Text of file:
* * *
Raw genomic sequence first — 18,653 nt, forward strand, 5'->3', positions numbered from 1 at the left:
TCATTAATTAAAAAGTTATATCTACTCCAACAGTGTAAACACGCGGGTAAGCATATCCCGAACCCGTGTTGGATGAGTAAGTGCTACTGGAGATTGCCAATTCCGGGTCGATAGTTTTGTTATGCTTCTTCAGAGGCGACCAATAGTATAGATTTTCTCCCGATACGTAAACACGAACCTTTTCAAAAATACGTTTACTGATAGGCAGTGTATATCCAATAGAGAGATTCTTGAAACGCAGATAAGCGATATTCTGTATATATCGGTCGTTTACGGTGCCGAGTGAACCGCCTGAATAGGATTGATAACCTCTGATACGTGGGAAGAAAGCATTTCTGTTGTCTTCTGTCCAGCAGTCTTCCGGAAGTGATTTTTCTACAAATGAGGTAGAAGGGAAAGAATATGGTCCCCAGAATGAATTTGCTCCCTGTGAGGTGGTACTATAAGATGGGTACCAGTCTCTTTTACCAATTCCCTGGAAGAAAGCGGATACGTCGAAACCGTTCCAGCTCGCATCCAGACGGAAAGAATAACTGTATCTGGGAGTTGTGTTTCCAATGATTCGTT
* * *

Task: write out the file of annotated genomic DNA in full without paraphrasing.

Raw genomic sequence first — 18,653 nt, forward strand, 5'->3', positions numbered from 1 at the left:
TCATTAATTAAAAAGTTATATCTACTCCAACAGTGTAAACACGCGGGTAAGCATATCCCGAACCCGTGTTGGATGAGTAAGTGCTACTGGAGATTGCCAATTCCGGGTCGATAGTTTTGTTATGCTTCTTCAGAGGCGACCAATAGTATAGATTTTCTCCCGATACGTAAACACGAACCTTTTCAAAAATACGTTTACTGATAGGCAGTGTATATCCAATAGAGAGATTCTTGAAACGCAGATAAGCGATATTCTGTATATATCGGTCGTTTACGGTGCCGAGTGAACCGCCTGAATAGGATTGATAACCTCTGATACGTGGGAAGAAAGCATTTCTGTTGTCTTCTGTCCAGCAGTCTTCCGGAAGTGATTTTTCTACAAATGAGGTAGAAGGGAAAGAATATGGTCCCCAGAATGAATTTGCTCCCTGTGAGGTGGTACTATAAGATGGGTACCAGTCTCTTTTACCAATTCCCTGGAAGAAAGCGGATACGTCGAAACCGTTCCAGCTCGCATCCAGACGGAAAGAATAACTGTATCTGGGAGTTGTGTTTCCAATGATTCGTT